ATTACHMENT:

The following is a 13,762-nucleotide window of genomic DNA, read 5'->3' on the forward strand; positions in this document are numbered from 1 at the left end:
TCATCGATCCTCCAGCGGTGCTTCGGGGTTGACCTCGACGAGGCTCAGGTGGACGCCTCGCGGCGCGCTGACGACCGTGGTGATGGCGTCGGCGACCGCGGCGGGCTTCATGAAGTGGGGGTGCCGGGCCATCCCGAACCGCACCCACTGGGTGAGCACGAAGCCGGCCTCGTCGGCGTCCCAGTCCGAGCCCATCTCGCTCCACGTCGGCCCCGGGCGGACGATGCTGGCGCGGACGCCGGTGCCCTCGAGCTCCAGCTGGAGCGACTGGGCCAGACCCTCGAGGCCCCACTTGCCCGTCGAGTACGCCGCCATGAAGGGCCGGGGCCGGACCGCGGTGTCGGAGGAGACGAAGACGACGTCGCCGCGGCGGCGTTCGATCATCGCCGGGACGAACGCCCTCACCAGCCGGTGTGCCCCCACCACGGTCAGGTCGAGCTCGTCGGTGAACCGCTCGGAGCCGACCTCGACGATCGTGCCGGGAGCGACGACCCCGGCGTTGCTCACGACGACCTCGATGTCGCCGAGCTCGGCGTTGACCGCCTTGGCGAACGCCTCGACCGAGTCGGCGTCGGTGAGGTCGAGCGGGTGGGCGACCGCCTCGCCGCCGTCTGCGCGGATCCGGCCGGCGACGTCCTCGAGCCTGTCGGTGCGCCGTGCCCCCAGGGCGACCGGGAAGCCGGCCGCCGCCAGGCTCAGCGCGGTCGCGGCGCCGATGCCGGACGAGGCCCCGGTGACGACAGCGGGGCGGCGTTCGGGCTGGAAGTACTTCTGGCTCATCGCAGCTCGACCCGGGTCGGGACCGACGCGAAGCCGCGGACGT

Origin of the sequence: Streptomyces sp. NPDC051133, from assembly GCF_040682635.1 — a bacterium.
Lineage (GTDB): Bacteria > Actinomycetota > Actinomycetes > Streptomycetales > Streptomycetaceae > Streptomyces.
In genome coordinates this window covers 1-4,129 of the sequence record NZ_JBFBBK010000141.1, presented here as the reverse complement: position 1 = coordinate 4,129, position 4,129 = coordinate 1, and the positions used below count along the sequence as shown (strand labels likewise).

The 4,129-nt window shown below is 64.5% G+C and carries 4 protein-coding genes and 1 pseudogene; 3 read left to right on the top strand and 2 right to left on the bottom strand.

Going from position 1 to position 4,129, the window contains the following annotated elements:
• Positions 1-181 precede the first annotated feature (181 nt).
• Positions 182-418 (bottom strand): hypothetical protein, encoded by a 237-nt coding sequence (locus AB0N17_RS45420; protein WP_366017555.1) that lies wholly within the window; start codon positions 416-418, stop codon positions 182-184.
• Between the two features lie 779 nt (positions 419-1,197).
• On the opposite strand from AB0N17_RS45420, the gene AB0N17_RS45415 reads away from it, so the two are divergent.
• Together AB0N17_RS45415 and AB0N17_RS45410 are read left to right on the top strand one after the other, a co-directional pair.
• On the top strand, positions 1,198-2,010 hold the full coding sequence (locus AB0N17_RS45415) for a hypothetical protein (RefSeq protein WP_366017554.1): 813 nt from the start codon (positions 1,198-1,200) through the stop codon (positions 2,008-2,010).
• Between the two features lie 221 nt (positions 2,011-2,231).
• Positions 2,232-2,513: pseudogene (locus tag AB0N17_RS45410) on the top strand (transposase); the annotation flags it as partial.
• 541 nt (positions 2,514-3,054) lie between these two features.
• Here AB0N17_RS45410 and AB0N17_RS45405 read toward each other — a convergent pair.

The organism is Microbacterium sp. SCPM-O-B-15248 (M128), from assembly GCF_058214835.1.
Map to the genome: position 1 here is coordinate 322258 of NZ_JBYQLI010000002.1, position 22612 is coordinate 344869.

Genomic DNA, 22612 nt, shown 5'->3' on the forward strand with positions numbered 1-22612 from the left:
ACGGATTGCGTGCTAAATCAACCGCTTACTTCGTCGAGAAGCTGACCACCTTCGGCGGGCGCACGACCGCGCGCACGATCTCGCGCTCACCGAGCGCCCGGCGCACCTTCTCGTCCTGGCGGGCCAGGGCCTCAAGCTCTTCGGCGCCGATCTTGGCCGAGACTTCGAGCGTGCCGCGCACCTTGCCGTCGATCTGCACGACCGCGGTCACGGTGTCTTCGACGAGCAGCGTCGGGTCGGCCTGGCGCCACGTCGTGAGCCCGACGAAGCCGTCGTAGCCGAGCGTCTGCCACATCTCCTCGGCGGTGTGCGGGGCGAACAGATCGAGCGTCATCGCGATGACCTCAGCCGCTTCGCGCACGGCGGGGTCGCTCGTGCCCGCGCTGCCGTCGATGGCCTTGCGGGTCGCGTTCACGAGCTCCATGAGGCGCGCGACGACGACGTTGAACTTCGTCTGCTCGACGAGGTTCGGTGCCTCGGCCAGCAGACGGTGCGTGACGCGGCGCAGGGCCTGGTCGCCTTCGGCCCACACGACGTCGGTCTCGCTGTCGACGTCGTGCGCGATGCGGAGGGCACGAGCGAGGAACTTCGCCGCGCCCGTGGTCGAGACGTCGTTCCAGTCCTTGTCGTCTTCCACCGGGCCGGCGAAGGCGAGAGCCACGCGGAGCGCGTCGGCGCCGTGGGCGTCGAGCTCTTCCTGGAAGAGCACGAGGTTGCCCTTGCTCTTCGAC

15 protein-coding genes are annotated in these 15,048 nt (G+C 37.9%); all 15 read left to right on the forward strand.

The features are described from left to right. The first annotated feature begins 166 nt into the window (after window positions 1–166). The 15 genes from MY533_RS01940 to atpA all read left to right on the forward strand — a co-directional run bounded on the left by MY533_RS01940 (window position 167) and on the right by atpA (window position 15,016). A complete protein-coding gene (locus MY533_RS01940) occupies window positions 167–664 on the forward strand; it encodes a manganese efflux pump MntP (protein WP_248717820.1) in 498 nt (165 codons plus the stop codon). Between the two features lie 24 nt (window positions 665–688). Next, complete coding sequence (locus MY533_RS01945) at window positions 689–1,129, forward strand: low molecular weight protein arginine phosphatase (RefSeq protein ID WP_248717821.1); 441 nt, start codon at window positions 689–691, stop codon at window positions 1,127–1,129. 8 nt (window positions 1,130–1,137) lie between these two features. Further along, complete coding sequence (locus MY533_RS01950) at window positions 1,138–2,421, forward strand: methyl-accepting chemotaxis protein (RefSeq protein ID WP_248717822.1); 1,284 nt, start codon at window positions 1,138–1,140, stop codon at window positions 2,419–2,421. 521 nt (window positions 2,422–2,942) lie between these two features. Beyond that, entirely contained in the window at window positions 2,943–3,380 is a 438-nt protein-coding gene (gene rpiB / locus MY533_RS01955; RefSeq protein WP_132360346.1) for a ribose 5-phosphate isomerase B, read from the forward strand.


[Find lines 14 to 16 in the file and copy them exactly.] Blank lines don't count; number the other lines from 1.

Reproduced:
• Between the two features lie 221 nt (positions 2,011-2,231).
• Positions 2,232-2,513: pseudogene (locus tag AB0N17_RS45410) on the top strand (transposase); the annotation flags it as partial.
• 541 nt (positions 2,514-3,054) lie between these two features.